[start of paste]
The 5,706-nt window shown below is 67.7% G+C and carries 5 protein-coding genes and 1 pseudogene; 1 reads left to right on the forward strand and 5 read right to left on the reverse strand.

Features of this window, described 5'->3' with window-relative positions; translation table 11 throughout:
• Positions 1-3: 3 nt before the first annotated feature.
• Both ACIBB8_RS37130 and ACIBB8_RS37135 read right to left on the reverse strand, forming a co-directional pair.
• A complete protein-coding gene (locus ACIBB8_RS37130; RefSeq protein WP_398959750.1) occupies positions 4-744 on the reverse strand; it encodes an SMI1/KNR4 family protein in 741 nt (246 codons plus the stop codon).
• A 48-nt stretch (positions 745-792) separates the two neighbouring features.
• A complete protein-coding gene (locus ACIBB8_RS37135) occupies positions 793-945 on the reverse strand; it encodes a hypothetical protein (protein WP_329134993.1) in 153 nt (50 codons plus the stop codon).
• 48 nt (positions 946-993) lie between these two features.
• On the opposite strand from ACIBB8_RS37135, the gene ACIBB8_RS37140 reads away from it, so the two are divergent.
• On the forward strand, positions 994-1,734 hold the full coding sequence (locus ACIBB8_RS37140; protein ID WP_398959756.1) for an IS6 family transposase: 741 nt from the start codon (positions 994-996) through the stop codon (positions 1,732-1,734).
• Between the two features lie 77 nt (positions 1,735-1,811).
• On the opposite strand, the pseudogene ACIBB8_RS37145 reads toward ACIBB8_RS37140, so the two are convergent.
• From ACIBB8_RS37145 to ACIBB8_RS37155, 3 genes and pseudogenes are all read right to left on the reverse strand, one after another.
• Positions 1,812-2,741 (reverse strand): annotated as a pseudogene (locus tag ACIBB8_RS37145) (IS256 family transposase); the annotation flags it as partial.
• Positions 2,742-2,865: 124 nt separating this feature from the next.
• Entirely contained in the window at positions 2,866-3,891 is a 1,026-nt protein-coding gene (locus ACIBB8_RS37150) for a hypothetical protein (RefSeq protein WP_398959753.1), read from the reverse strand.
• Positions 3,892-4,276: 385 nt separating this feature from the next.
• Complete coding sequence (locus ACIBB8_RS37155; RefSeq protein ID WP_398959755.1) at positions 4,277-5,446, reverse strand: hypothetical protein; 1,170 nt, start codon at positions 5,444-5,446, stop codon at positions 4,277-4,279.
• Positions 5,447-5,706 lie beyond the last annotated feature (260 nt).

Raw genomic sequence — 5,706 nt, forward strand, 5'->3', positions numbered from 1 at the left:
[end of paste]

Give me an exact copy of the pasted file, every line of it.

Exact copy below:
The 5,706-nt window shown below is 67.7% G+C and carries 5 protein-coding genes and 1 pseudogene; 1 reads left to right on the forward strand and 5 read right to left on the reverse strand.

Features of this window, described 5'->3' with window-relative positions; translation table 11 throughout:
• Positions 1-3: 3 nt before the first annotated feature.
• Both ACIBB8_RS37130 and ACIBB8_RS37135 read right to left on the reverse strand, forming a co-directional pair.
• A complete protein-coding gene (locus ACIBB8_RS37130; RefSeq protein WP_398959750.1) occupies positions 4-744 on the reverse strand; it encodes an SMI1/KNR4 family protein in 741 nt (246 codons plus the stop codon).
• A 48-nt stretch (positions 745-792) separates the two neighbouring features.
• A complete protein-coding gene (locus ACIBB8_RS37135) occupies positions 793-945 on the reverse strand; it encodes a hypothetical protein (protein WP_329134993.1) in 153 nt (50 codons plus the stop codon).
• 48 nt (positions 946-993) lie between these two features.
• On the opposite strand from ACIBB8_RS37135, the gene ACIBB8_RS37140 reads away from it, so the two are divergent.
• On the forward strand, positions 994-1,734 hold the full coding sequence (locus ACIBB8_RS37140; protein ID WP_398959756.1) for an IS6 family transposase: 741 nt from the start codon (positions 994-996) through the stop codon (positions 1,732-1,734).
• Between the two features lie 77 nt (positions 1,735-1,811).
• On the opposite strand, the pseudogene ACIBB8_RS37145 reads toward ACIBB8_RS37140, so the two are convergent.
• From ACIBB8_RS37145 to ACIBB8_RS37155, 3 genes and pseudogenes are all read right to left on the reverse strand, one after another.
• Positions 1,812-2,741 (reverse strand): annotated as a pseudogene (locus tag ACIBB8_RS37145) (IS256 family transposase); the annotation flags it as partial.
• Positions 2,742-2,865: 124 nt separating this feature from the next.
• Entirely contained in the window at positions 2,866-3,891 is a 1,026-nt protein-coding gene (locus ACIBB8_RS37150) for a hypothetical protein (RefSeq protein WP_398959753.1), read from the reverse strand.
• Positions 3,892-4,276: 385 nt separating this feature from the next.
• Complete coding sequence (locus ACIBB8_RS37155; RefSeq protein ID WP_398959755.1) at positions 4,277-5,446, reverse strand: hypothetical protein; 1,170 nt, start codon at positions 5,444-5,446, stop codon at positions 4,277-4,279.
• Positions 5,447-5,706 lie beyond the last annotated feature (260 nt).

Raw genomic sequence — 5,706 nt, forward strand, 5'->3', positions numbered from 1 at the left: